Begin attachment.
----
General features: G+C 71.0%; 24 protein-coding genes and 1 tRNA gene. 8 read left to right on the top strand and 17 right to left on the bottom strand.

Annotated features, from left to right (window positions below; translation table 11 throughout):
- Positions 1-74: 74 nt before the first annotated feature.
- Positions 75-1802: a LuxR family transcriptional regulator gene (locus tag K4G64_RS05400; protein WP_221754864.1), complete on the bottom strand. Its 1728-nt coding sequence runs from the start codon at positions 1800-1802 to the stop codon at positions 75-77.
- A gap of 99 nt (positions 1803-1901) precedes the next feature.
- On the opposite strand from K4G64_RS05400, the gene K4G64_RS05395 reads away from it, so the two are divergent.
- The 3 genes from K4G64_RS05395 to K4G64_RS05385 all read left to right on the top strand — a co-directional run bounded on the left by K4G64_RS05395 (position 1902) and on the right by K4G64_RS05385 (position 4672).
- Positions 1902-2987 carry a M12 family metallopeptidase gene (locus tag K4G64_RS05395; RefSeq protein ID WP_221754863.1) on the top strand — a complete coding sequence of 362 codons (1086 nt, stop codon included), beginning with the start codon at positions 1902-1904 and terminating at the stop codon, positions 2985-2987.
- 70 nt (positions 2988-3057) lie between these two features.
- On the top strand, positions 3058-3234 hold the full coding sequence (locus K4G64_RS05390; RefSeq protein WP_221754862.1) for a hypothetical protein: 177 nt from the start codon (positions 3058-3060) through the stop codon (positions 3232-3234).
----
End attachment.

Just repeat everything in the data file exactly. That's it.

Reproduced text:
General features: G+C 71.0%; 24 protein-coding genes and 1 tRNA gene. 8 read left to right on the top strand and 17 right to left on the bottom strand.

Annotated features, from left to right (window positions below; translation table 11 throughout):
- Positions 1-74: 74 nt before the first annotated feature.
- Positions 75-1802: a LuxR family transcriptional regulator gene (locus tag K4G64_RS05400; protein WP_221754864.1), complete on the bottom strand. Its 1728-nt coding sequence runs from the start codon at positions 1800-1802 to the stop codon at positions 75-77.
- A gap of 99 nt (positions 1803-1901) precedes the next feature.
- On the opposite strand from K4G64_RS05400, the gene K4G64_RS05395 reads away from it, so the two are divergent.
- The 3 genes from K4G64_RS05395 to K4G64_RS05385 all read left to right on the top strand — a co-directional run bounded on the left by K4G64_RS05395 (position 1902) and on the right by K4G64_RS05385 (position 4672).
- Positions 1902-2987 carry a M12 family metallopeptidase gene (locus tag K4G64_RS05395; RefSeq protein ID WP_221754863.1) on the top strand — a complete coding sequence of 362 codons (1086 nt, stop codon included), beginning with the start codon at positions 1902-1904 and terminating at the stop codon, positions 2985-2987.
- 70 nt (positions 2988-3057) lie between these two features.
- On the top strand, positions 3058-3234 hold the full coding sequence (locus K4G64_RS05390; RefSeq protein WP_221754862.1) for a hypothetical protein: 177 nt from the start codon (positions 3058-3060) through the stop codon (positions 3232-3234).